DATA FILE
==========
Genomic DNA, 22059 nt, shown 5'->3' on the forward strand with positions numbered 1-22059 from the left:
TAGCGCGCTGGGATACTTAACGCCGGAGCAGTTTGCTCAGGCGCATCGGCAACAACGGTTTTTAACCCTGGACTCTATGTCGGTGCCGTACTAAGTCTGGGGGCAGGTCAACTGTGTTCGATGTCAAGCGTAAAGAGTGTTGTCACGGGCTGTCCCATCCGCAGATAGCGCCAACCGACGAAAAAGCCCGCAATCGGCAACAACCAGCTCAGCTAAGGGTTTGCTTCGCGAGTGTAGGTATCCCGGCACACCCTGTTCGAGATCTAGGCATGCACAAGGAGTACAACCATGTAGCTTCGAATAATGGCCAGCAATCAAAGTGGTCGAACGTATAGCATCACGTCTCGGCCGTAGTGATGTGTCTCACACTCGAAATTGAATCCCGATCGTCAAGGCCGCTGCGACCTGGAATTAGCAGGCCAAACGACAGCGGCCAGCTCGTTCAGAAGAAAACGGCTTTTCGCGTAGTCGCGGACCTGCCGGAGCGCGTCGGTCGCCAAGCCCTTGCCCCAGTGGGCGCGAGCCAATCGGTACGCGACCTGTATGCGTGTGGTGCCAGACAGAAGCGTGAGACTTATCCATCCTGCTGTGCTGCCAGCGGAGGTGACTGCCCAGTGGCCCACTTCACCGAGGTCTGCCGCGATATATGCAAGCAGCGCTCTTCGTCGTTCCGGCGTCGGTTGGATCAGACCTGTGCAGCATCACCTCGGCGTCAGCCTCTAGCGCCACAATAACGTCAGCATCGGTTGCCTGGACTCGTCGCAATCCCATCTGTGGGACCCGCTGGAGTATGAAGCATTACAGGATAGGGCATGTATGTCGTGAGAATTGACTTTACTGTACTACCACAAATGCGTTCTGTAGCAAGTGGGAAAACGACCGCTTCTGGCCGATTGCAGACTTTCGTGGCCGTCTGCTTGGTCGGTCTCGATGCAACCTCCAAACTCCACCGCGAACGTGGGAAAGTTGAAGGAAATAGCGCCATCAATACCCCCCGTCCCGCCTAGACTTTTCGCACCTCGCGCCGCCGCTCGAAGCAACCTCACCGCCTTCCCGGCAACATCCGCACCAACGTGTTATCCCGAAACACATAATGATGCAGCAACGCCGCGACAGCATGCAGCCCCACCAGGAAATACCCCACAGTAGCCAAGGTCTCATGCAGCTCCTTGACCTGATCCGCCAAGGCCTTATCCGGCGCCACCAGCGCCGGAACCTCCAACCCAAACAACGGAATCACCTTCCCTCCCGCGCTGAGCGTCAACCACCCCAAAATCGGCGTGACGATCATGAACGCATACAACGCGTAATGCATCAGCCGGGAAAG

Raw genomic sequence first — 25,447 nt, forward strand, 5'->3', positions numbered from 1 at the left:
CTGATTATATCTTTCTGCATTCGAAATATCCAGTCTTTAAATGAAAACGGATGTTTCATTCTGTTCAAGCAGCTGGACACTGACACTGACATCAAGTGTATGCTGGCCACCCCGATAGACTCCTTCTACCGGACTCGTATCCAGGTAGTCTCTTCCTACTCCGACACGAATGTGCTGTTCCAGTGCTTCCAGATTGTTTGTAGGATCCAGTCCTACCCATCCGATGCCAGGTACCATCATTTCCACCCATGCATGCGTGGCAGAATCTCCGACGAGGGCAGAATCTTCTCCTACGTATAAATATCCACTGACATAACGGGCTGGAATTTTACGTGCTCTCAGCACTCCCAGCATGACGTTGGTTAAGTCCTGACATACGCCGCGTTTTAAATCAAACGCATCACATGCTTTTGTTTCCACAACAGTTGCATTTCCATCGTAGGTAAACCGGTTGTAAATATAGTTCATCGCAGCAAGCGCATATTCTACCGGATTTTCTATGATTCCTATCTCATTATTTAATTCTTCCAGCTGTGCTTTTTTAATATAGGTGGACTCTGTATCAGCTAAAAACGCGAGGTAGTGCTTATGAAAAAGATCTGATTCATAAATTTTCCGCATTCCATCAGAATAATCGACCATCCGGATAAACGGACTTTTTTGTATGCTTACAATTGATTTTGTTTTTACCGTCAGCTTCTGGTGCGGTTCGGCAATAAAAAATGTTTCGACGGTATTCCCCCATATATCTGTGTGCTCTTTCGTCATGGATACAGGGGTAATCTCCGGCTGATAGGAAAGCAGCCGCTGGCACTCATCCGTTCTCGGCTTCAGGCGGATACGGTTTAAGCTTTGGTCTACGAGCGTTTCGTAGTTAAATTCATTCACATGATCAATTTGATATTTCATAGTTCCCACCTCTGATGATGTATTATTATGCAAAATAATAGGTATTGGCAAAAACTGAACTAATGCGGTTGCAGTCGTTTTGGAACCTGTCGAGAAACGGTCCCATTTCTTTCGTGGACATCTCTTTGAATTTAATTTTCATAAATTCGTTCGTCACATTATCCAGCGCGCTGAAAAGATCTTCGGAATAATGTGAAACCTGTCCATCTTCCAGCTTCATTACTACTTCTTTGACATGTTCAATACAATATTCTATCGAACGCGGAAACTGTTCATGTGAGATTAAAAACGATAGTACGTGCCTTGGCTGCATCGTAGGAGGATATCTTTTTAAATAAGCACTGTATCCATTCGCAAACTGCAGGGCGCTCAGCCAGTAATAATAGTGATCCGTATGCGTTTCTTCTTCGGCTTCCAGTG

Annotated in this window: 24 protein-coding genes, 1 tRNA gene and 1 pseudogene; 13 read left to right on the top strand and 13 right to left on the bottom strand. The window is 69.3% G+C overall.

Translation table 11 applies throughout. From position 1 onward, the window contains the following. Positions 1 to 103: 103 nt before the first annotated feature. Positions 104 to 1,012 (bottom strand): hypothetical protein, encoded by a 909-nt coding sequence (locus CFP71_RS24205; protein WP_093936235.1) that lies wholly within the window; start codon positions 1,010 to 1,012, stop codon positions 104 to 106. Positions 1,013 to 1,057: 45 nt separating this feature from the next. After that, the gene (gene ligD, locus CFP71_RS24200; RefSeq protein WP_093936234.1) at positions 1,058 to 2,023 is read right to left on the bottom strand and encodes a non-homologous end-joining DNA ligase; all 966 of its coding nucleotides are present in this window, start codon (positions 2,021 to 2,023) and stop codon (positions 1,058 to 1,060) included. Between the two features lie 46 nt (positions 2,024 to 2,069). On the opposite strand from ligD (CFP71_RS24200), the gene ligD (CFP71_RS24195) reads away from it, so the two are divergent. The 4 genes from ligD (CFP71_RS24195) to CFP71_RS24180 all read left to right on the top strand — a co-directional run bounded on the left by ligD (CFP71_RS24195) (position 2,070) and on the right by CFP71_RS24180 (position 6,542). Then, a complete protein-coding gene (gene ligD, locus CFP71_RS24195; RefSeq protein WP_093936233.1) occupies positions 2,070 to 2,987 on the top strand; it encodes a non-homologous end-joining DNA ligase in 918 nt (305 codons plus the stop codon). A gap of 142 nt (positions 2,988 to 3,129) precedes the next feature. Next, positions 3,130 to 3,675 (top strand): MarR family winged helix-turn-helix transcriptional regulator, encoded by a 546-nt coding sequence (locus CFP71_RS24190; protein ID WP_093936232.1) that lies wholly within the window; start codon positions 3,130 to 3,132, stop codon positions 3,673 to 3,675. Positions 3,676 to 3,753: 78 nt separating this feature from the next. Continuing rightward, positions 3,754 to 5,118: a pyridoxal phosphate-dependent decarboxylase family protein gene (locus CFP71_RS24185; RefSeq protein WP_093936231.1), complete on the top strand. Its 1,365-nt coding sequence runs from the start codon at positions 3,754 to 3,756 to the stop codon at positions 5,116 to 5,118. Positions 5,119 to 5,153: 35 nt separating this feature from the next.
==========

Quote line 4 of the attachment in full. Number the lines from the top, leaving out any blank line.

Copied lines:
CTGATTATATCTTTCTGCATTCGAAATATCCAGTCTTTAAATGAAAACGGATGTTTCATTCTGTTCAAGCAGCTGGACACTGACACTGACATCAAGTGTATGCTGGCCACCCCGATAGACTCCTTCTACCGGACTCGTATCCAGGTAGTCTCTTCCTACTCCGACACGAATGTGCTGTTCCAGTGCTTCCAGATTGTTTGTAGGATCCAGTCCTACCCATCCGATGCCAGGTACCATCATTTCCACCCATGCATGCGTGGCAGAATCTCCGACGAGGGCAGAATCTTCTCCTACGTATAAATATCCACTGACATAACGGGCTGGAATTTTACGTGCTCTCAGCACTCCCAGCATGACGTTGGTTAAGTCCTGACATACGCCGCGTTTTAAATCAAACGCATCACATGCTTTTGTTTCCACAACAGTTGCATTTCCATCGTAGGTAAACCGGTTGTAAATATAGTTCATCGCAGCAAGCGCATATTCTACCGGATTTTCTATGATTCCTATCTCATTATTTAATTCTTCCAGCTGTGCTTTTTTAATATAGGTGGACTCTGTATCAGCTAAAAACGCGAGGTAGTGCTTATGAAAAAGATCTGATTCATAAATTTTCCGCATTCCATCAGAATAATCGACCATCCGGATAAACGGACTTTTTTGTATGCTTACAATTGATTTTGTTTTTACCGTCAGCTTCTGGTGCGGTTCGGCAATAAAAAATGTTTCGACGGTATTCCCCCATATATCTGTGTGCTCTTTCGTCATGGATACAGGGGTAATCTCCGGCTGATAGGAAAGCAGCCGCTGGCACTCATCCGTTCTCGGCTTCAGGCGGATACGGTTTAAGCTTTGGTCTACGAGCGTTTCGTAGTTAAATTCATTCACATGATCAATTTGATATTTCATAGTTCCCACCTCTGATGATGTATTATTATGCAAAATAATAGGTATTGGCAAAAACTGAACTAATGCGGTTGCAGTCGTTTTGGAACCTGTCGAGAAACGGTCCCATTTCTTTCGTGGACATCTCTTTGAATTTAATTTTCATAAATTCGTTCGTCACATTATCCAGCGCGCTGAAAAGATCTTCGGAATAATGTGAAACCTGTCCATCTTCCAGCTTCATTACTACTTCTTTGACATGTTCAATACAATATTCTATCGAACGCGGAAACTGTTCATGTGAGATTAAAAACGATAGTACGTGCCTTGGCTGCATCGTAGGAGGATATCTTTTTAAATAAGCACTGTATCCATTCGCAAACTGCAGGGCGCTCAGCCAGTAATAATAGTGATCCGTATGCGTTTCTTCTTCGGCTTCCAGTG